Taiwan Eliminates China in Basketball Victory

By Shannon Liao
Shannon Liao
Shannon Liao
Shannon Liao is a native New Yorker who attended Vassar College and the Bronx High School of Science. She writes business and tech news and is an aspiring novelist.
August 9, 2013 Updated: August 9, 2013

For the first time in history, the Taiwanese national basketball team defeated China with an 18-point lead, eliminating the latter from the 2013 basketball FIBA Asia Championship quarterfinals on Friday.

China led Taiwan in the first and second quarter up to a 17-point difference, with Yi Jianlian scoring the first shot and Wang Shipeng and Zhu Fangyu contributing from outside. Taiwan also committed multiple turnovers late in the first quarter.

Taiwan, which is called Chinese Taipei in all sporting events as a compromise on the controversial topic of Taiwanese sovereignty, looked like “little brother playing big brother,” CCTV commentators said.

Taiwan’s Hung Chih-Shan closed the gap to 10 as time ran out for the second quarter, but commentators in Beijing were still discussing Saturday’s potential match between China and Iran.

By the third quarter, Taiwan made a dramatic turn-around. Quincy Davis III, a naturalized Taiwan citizen originally from the U.S., made 12 out of 13 shots and Tsai Wenchen contributed 21 points. China now trailed Taiwan by 3, the score being 55-52.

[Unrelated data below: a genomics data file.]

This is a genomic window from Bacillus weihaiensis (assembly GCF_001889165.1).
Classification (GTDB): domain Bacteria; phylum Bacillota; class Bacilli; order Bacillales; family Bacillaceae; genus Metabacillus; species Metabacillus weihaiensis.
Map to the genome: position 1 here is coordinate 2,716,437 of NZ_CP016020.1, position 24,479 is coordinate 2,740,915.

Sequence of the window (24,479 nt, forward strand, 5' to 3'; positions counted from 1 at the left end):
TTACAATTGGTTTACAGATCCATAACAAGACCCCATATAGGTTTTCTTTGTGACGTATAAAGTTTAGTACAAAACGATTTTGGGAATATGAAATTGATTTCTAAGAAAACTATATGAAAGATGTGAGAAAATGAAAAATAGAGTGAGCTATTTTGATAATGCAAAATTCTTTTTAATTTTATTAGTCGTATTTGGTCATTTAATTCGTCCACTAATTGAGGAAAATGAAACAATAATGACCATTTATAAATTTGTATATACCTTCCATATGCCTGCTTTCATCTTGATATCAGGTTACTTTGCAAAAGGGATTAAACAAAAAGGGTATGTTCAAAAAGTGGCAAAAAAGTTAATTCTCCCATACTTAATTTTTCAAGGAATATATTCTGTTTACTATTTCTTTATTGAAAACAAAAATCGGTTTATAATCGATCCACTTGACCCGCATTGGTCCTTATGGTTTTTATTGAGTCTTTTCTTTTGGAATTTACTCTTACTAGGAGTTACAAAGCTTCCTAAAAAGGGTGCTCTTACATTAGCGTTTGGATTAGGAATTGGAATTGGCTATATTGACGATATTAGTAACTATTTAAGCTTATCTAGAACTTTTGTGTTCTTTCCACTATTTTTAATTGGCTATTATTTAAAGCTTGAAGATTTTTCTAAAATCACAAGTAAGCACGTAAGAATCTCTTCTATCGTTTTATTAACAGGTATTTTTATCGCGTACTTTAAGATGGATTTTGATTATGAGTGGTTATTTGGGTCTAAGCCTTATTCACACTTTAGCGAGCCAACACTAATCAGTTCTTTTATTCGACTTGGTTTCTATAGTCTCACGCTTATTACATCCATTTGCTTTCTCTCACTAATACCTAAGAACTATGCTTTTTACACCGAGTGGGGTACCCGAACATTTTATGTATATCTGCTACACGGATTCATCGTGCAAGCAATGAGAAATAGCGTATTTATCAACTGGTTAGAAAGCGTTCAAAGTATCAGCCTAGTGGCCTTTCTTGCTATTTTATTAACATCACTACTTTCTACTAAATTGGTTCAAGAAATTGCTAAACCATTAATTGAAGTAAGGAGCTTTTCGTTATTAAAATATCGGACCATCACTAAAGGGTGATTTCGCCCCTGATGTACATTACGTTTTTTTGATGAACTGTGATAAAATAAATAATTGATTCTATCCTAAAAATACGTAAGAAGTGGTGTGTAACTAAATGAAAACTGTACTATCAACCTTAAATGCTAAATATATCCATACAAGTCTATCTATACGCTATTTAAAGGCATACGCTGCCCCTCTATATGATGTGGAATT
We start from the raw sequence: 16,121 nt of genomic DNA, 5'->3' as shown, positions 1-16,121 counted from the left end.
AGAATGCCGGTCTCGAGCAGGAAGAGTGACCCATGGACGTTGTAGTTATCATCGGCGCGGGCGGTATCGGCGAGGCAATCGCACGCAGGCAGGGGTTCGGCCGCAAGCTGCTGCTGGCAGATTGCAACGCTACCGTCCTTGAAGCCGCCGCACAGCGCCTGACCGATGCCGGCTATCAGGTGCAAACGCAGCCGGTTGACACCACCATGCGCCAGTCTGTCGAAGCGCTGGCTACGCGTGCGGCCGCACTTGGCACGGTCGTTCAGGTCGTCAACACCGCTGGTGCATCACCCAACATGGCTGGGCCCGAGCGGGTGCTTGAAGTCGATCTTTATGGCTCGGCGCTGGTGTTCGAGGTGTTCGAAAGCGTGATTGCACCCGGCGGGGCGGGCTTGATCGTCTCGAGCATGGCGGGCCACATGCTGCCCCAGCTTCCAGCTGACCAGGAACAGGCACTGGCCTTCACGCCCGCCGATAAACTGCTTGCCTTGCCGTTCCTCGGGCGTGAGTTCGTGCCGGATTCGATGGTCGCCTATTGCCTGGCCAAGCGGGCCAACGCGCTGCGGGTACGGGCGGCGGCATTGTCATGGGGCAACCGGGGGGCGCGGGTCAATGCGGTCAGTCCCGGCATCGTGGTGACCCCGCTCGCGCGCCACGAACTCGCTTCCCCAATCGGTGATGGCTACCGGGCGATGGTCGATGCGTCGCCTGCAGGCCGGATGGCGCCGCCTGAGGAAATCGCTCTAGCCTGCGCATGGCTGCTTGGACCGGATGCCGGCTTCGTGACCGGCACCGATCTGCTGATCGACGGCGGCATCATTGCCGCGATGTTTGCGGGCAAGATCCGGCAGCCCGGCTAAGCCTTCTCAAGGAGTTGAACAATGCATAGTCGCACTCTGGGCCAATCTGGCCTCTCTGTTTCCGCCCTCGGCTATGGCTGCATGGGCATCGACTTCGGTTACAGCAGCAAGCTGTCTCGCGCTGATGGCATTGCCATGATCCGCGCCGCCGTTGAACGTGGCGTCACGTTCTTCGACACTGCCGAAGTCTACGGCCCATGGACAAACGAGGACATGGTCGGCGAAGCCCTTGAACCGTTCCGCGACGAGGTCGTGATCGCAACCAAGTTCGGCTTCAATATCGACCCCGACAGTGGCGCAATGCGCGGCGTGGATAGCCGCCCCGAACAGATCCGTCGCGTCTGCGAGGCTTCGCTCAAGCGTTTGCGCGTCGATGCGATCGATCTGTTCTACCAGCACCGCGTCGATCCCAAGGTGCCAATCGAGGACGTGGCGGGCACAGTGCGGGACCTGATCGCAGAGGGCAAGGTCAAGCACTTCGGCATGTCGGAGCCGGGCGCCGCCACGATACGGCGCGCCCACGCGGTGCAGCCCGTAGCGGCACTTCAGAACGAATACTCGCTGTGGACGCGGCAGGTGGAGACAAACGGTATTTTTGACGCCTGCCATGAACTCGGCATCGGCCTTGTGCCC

In the fourth quarter, Taiwan’s lead grew as players continued to dunk away at the net. The final score was 96-78. The CCTV commentators ended their broadcast by stating, “If viewers, you go away, stop watching, stop caring, then Chinese basketball really has no hope.” Although the China men’s basketball team won FIBA two years ago, its last major tournament, the 2012 London Olympics, was a series of losses.

“We stopped playing defense in the second half. We gave Taiwan an opportunity to stay in the game,” head coach Panagiotis Giannakis said to the media.

Taiwan will be facing Iran tomorrow in the top four roundup. The other two teams still standing are Korea and Philippines, whose match is also scheduled for early Saturday.

Shannon Liao
Shannon Liao
Shannon Liao is a native New Yorker who attended Vassar College and the Bronx High School of Science. She writes business and tech news and is an aspiring novelist.